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Social Commute -- How Much will a Group Ask of You?
Posted by: corboy ()
Date: September 25, 2013 05:52AM

The more a groups beliefs and behavior differ from the mainstream, the longer the social 'commute' between one's group and the mainstream.

An important part of evaluating a job offer or placement is knowing how much commute distance ( time), to and from the job and home will be required of you.

Imagine a job offer where you were not told this information or could not research it.

It makes a big difference in the job hunt/job evaluation if you know in advance that the commute two and from work will be 45 minutes versus 75 minutes two times a day. For some persons a 75 minute commute twice per day requires too much. They can make an informed decision and not accept that job.

Now, lets look at the beliefs and member commitment required by a group or leader or guru.

The more the groups beliefs(including its jargon, diet, dress code, taboos) differ from mainstream society the more psychological and emotional effort one must make to 'commute' between ones friends and family outside the group and those in the group.

If there is a large social gap/social commute between the in group beliefs and behaviors vs mainstream society's norms, it can become a severe strain to remain friends with people outside ones group.

Without even being told or ordered to do so, one may enter a default stance in which one passively 'edits' ones friendships and over associate mostly with fellow believers, which in turn reinforces the whole thing.

What is difficult is a group may not tell its members its entire belief system or history.

Those who do outreach and are the ones a potential recruit or convert first meets may be low ranking members -- and not even know it. Or they may know and accept this, and be serenely aware that the Important People are taking care of the Important Stuff.

But these outreachers may not knowing the full details of the groups belief system, may be if not unwilling, unable to tell a prospective recruit just how much of a social commute is required if one takes the 'job' of becoming a member.

The well intentioned outreachers may not only be ignorant that the groups actual beliefs are quite secretive and different from what they have been told that they cannot see their group or church in an objective and fully informed manner.

If they dont know it, they cannot tell this to a potential convert, either.

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Re: Social Commute -- How Much will a Group Ask of You?
Posted by: corboy ()
Date: September 25, 2013 06:05AM

"Take What You Like and Leave the Rest"

This is usually good advice. But it has very serious limits the advice is giving to someone who is pondering whether to get involved with a group or belief system he or she is unsure of--or already has some misgivings about.

A) If a recruiter doesnt know the full extant of the belief system and doent know the actual history of the group or its leader or what is done with money, that recruiter cannot give a full disclosure.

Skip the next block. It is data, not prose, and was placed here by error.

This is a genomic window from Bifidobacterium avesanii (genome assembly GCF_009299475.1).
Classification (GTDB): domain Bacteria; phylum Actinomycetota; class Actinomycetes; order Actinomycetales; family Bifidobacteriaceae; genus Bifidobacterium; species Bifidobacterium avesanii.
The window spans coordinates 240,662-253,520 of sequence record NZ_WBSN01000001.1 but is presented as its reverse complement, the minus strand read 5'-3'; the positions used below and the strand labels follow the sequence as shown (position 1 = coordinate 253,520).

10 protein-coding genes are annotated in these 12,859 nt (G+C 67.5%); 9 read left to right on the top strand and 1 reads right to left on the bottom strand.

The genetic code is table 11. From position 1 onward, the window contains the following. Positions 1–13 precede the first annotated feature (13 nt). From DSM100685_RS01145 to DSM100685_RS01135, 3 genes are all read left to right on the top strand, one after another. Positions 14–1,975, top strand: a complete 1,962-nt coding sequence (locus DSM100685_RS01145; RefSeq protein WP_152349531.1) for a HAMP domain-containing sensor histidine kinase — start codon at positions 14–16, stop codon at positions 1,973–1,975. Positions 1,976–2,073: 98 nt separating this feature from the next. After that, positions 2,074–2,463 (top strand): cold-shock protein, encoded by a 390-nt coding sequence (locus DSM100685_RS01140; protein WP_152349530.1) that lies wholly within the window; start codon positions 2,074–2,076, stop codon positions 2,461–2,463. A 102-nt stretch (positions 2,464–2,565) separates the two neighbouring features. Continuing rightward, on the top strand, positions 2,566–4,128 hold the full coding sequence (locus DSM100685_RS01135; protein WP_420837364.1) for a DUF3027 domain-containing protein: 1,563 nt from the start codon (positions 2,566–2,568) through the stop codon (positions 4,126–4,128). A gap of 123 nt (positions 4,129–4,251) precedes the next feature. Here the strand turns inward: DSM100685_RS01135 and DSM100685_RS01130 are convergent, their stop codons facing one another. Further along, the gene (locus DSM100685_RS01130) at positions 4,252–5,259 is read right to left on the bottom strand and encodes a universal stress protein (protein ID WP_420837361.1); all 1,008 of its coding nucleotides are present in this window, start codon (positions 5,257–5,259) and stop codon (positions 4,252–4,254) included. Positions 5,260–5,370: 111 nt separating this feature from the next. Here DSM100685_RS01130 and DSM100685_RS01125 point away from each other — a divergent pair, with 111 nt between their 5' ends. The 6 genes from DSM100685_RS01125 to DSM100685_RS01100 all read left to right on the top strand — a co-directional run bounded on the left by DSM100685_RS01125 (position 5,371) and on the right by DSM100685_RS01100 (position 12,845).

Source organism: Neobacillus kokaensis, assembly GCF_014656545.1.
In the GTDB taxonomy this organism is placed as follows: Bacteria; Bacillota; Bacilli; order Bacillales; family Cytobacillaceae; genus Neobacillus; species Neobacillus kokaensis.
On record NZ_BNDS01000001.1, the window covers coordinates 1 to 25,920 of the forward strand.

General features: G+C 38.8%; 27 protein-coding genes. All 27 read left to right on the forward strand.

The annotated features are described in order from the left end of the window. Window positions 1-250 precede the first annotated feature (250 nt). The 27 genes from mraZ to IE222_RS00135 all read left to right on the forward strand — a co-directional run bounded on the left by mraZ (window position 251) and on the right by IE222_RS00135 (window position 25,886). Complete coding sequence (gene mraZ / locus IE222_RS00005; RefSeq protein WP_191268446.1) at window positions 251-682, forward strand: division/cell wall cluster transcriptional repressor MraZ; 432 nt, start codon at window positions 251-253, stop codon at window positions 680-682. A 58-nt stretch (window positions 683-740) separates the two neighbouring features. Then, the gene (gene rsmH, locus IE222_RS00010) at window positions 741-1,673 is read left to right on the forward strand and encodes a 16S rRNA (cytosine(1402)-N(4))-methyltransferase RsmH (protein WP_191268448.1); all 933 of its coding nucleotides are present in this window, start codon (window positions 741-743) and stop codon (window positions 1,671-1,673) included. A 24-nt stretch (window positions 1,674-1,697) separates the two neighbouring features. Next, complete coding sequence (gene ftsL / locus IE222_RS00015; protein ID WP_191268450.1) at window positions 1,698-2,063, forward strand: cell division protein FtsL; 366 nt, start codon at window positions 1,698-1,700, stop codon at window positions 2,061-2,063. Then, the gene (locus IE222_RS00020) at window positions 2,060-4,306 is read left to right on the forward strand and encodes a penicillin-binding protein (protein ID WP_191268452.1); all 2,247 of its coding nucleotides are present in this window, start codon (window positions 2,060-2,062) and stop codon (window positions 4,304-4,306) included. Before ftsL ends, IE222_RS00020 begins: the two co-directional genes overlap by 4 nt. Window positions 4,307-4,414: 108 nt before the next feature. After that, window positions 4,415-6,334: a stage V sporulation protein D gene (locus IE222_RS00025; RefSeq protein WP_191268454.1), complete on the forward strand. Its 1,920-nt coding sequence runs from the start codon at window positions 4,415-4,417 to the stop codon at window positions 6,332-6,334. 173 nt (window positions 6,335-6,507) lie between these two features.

How can you take what you like and leave 'the rest' if you dont even know what 'the rest' consists of?

People who say, reassuringly, 'Oh, take what you like and leave the rest"

They themselves may be unaware of the full extent of the belief system, which means they can say this and radiate sincerity. They may be high on the mood generated by a groups social technology and not know or care what's behind it. Its like junkies who are so desperate to fix that they will shoot up with anything that looks like smack if handed to them by The Man.

How can you make an informed decision to 'take what you like and leave the rest' if you are not told in the beginning, up front and in full, what the entire belief and behavior complex consists of?


For example, that they are actually led by a guru considered infallible, but this is not mentioned to new recruits who might otherwise refuse to join.

We are all influenceable by social context if we stay in long enough.

B) Human beings, no matter how intelligent, well educated, and socially sophisticated, are influenceable by social context. We rapidly normalize even bizarre and horrifying situations if we remain in them too long. Forget the fantasies peddled by Hollywood movies about heros uncorrupted.

Robert J Lifton interviewed German physicians who had become agents and involved in torture experiments on prisoners in concentration camps. He wanted to know how they had come to violate their own ethics.

* The doctors had already bought into the ideology that there was such a thing as a 'real German' and others were subhuman. Their social surroundings taught them an ideology that dehumanized others.

**By staying in the laboratorys of the concentration camps, the doctors got used to the shock and coped by creating a dissociated doubled personality. It took anywhere from half an hour (!!) to two weeks to adjust.

And once they did so by remaining in teh KZ camp that long--they became active perpetrators.

Thats the danger of staying in a bad social situation for too long. It empowers us much more to accept we are influenceable and remove ourselves as rapidly as possible from a situation that shocks us and violates our ethics.